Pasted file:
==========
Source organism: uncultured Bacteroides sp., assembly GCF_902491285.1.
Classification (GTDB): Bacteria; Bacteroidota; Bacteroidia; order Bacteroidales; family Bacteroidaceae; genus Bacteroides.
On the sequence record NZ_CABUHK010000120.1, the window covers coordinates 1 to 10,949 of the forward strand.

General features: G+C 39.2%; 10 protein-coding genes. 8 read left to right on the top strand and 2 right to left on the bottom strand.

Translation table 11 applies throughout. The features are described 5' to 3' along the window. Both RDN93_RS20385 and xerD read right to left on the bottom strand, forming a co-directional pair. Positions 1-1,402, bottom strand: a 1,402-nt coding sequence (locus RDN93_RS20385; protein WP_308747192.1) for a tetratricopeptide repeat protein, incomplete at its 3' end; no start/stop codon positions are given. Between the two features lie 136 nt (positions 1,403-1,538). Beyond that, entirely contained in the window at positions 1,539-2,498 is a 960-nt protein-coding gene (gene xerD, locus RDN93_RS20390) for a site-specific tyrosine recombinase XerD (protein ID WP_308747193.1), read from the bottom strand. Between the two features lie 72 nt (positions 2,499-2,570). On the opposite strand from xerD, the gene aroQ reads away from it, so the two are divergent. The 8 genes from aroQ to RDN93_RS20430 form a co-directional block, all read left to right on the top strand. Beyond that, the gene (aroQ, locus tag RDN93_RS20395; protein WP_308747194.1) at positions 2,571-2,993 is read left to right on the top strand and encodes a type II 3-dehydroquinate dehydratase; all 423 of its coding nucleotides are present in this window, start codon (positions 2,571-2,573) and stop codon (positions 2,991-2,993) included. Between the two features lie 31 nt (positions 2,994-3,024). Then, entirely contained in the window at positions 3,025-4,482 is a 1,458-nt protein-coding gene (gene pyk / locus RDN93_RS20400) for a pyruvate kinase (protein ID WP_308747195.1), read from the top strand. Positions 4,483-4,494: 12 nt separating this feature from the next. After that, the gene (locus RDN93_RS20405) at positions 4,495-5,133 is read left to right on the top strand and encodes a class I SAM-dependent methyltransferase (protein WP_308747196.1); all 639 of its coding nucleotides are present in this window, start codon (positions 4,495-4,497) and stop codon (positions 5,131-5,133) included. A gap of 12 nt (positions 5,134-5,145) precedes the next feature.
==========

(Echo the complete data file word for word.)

Source organism: uncultured Bacteroides sp., assembly GCF_902491285.1.
Classification (GTDB): Bacteria; Bacteroidota; Bacteroidia; order Bacteroidales; family Bacteroidaceae; genus Bacteroides.
On the sequence record NZ_CABUHK010000120.1, the window covers coordinates 1 to 10,949 of the forward strand.

General features: G+C 39.2%; 10 protein-coding genes. 8 read left to right on the top strand and 2 right to left on the bottom strand.

Translation table 11 applies throughout. The features are described 5' to 3' along the window. Both RDN93_RS20385 and xerD read right to left on the bottom strand, forming a co-directional pair. Positions 1-1,402, bottom strand: a 1,402-nt coding sequence (locus RDN93_RS20385; protein WP_308747192.1) for a tetratricopeptide repeat protein, incomplete at its 3' end; no start/stop codon positions are given. Between the two features lie 136 nt (positions 1,403-1,538). Beyond that, entirely contained in the window at positions 1,539-2,498 is a 960-nt protein-coding gene (gene xerD, locus RDN93_RS20390) for a site-specific tyrosine recombinase XerD (protein ID WP_308747193.1), read from the bottom strand. Between the two features lie 72 nt (positions 2,499-2,570). On the opposite strand from xerD, the gene aroQ reads away from it, so the two are divergent. The 8 genes from aroQ to RDN93_RS20430 form a co-directional block, all read left to right on the top strand. Beyond that, the gene (aroQ, locus tag RDN93_RS20395; protein WP_308747194.1) at positions 2,571-2,993 is read left to right on the top strand and encodes a type II 3-dehydroquinate dehydratase; all 423 of its coding nucleotides are present in this window, start codon (positions 2,571-2,573) and stop codon (positions 2,991-2,993) included. Between the two features lie 31 nt (positions 2,994-3,024). Then, entirely contained in the window at positions 3,025-4,482 is a 1,458-nt protein-coding gene (gene pyk / locus RDN93_RS20400) for a pyruvate kinase (protein ID WP_308747195.1), read from the top strand. Positions 4,483-4,494: 12 nt separating this feature from the next. After that, the gene (locus RDN93_RS20405) at positions 4,495-5,133 is read left to right on the top strand and encodes a class I SAM-dependent methyltransferase (protein WP_308747196.1); all 639 of its coding nucleotides are present in this window, start codon (positions 4,495-4,497) and stop codon (positions 5,131-5,133) included. A gap of 12 nt (positions 5,134-5,145) precedes the next feature.